Family Christmas Traditions


christmas activitiesWhether you’re a super-organised-did-my-shopping-in-July or a last minute scrambler, we’ve Christmas activities and traditions for you.

My initial disclaimer is that I love Christmas. Christmas is my favourite time of the year. I love a month of family Christmas activities, from cooking and craft to carols and get togethers. So, I asked my friends and family to give me a list of their favourite Christmas traditions and I present it here for you to adapt and purloin at will.

  1. Homemade Christmas cake.

I do this in late November/early December. I get out a trusty Nigella recipe (removing all the glace fruit and adding figs and apricots), generously soak the fruit in masala for a few days, then have a stir up evening whilst watching Love Actually.

  1. Creating your own Santa sacks.

One of my friend’s gets a couple of pillow cases and has her kids paint their own pictures and names on it, for Santa.

  1. Elf on the Shelf.

A lot of families now do this. We jumped on the Elf wagon last year. While it is undeniably a bit of work (particularly remembering it after a few boozy Christmas parties), it is one of my kids’ favourite things about Christmas. Make Pinterest your friend to garner ideas.

  1. Christmas tree shopping.

Lots of people have a family tradition centred around THE TREE. I love the idea of trekking out to a cut-your-own Christmas tree farm and hauling it back to decorate. After years of an enforced month of hay fever for my afflicted husband, we now have a fake tree, so I’ll live vicariously through the real trees of my friends.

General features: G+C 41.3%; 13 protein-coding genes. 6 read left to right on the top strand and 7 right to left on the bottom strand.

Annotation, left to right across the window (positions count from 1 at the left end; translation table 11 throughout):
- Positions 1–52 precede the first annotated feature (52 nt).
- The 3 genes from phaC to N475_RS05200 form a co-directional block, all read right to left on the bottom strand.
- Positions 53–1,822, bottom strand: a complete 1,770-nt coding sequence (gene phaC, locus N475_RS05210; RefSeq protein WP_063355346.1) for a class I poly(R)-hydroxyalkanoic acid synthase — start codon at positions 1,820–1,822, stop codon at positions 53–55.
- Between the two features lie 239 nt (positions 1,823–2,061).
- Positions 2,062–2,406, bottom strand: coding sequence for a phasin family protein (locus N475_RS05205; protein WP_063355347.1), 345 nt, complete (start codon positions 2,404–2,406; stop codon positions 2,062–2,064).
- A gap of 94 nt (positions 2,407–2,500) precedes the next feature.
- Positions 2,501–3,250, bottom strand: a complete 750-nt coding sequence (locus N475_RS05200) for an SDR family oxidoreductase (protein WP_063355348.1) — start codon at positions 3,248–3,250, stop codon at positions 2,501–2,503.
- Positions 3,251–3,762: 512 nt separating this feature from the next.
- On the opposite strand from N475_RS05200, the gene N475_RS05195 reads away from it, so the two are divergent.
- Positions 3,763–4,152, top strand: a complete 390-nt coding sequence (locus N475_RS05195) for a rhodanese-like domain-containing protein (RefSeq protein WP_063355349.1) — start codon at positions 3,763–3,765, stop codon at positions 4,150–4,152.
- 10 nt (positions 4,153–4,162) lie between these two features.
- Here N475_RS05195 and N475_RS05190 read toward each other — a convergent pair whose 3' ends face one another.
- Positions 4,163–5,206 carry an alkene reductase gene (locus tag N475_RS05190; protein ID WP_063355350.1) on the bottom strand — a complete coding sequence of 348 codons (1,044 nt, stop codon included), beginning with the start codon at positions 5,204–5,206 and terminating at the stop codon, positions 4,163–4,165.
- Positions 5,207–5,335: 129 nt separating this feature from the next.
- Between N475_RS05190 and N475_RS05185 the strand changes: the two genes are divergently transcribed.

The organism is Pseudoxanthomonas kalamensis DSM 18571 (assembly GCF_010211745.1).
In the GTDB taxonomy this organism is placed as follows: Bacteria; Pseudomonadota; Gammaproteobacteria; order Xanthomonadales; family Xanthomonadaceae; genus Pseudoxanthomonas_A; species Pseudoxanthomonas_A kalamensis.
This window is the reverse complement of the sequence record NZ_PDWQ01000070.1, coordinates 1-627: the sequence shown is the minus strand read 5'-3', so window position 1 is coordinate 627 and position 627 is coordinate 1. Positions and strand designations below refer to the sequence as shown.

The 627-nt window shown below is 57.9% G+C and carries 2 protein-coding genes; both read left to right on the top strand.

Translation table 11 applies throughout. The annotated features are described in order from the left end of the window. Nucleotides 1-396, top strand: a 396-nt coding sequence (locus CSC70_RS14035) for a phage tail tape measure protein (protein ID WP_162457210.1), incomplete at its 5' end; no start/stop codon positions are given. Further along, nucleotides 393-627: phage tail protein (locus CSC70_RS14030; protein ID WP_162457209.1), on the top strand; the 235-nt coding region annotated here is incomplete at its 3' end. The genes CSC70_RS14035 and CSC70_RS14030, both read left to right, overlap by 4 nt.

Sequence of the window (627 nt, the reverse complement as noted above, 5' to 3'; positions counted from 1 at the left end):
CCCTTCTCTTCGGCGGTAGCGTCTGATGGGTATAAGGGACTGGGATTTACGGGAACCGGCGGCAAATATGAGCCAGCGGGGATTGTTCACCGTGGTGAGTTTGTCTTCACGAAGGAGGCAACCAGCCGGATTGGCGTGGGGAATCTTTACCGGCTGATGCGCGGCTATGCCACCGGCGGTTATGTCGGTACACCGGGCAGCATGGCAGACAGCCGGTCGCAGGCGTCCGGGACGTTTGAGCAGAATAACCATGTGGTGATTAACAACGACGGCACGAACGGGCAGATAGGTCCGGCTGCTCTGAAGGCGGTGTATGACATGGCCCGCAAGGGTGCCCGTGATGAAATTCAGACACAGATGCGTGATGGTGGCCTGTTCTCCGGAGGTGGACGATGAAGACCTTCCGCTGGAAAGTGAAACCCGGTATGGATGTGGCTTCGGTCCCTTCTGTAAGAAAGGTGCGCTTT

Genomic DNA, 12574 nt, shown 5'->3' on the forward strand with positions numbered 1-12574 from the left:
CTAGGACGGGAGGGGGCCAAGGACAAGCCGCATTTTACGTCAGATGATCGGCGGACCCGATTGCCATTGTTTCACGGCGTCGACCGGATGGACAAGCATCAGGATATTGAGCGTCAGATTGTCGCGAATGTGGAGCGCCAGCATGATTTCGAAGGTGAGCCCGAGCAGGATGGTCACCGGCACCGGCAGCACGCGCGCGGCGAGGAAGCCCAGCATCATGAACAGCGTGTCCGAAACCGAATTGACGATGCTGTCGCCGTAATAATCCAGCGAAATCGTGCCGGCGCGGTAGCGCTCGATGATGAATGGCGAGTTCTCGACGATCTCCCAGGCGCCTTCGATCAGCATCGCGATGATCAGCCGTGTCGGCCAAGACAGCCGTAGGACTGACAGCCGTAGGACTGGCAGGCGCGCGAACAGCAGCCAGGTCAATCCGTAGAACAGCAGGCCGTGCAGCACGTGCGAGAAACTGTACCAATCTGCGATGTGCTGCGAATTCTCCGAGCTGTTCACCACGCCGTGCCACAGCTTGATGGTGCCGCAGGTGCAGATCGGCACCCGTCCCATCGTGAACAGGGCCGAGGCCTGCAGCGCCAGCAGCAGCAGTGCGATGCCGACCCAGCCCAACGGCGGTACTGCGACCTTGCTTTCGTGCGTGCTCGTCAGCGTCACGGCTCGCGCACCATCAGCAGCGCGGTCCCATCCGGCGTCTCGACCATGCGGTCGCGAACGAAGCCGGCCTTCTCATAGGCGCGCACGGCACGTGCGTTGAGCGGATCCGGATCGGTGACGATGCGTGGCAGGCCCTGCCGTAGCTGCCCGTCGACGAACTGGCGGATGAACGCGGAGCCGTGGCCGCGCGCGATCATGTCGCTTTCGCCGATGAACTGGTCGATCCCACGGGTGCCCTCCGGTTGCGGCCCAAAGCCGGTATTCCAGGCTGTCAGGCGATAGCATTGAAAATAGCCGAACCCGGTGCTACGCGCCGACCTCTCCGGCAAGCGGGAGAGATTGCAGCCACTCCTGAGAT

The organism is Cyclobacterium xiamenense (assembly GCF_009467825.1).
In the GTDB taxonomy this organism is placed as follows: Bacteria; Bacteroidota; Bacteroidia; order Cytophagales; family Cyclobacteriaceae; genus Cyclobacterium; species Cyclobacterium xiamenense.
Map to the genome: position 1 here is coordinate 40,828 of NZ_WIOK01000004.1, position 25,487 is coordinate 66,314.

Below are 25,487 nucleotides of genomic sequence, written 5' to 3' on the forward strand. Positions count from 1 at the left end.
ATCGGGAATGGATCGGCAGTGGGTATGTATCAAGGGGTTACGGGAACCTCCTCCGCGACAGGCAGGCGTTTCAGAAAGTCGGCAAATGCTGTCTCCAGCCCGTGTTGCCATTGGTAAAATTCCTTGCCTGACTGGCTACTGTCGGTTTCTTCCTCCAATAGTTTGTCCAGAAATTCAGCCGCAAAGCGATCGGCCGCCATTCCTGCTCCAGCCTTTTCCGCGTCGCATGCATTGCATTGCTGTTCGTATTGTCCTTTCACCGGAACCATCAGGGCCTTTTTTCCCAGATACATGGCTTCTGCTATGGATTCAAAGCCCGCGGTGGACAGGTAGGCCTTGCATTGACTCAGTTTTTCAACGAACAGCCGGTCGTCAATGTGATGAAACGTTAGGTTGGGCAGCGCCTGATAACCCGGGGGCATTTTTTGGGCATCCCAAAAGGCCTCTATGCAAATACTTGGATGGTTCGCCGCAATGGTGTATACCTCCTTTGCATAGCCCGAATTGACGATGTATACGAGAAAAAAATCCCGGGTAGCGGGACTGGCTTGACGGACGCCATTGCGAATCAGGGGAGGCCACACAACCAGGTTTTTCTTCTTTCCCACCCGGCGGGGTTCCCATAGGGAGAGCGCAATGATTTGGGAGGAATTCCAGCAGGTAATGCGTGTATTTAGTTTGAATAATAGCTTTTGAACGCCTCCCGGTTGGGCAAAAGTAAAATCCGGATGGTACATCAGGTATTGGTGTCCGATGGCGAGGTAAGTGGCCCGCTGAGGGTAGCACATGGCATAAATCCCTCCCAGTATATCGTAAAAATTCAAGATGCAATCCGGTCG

1. Santa photos.

I do wish I was organised and disciplined enough to do this. So many friends do a family Santa pic each year. My advice would be: do your research to work out what times Santa is where, then bring something to occupy the kids whilst in line . . . it can be a long wait. It also makes a good keepsake for the grandparents.

  1. Kids’ bedroom clean out.

We always do a pre-Christmas toy and book clear out before the Santa haul arrives. There’s always a few enormous plastic presents that arrive (generally from a childless uncle) and need to be kept somewhere. It’s also a good message to send to the kids: giving to those less fortunate and not to be obsessed with the ongoing accumulation of ‘stuff’.

  1. Create a Christmas playlist.

iTunes makes this pretty easy now. We tend to do this as I’m baking and my husband is online, playing bits and pieces of music and we all vote on what to add. It’s handy to have if you’re travelling by car to Christmas lunches/dinners and if you’re entertaining at home. Teach the kids something other than Jingle Bells!

  1. Kris Kringle.

Loads of family and friends now do a Kris Kringle for the extended family gifts. We do it on both sides of our family – although most of us still buy presents for all of the kids, as well. Most of the kids are still quite young, so they’re still fun to shop for. The 18 year olds . . . . not so much.

  1. Road to Bethlehem.

My sister has gone to this extravaganza for the last 14 years. It is organized by the Seventh Day Adventist church (she’s not a member of their community), but attracts thousands of people for its sheer spectacle for the kids. I’ve been a couple of times and they set up the entire story of Christmas with actors and tableaus, around a park. There’s also rides, face painting, balloons, food, etc.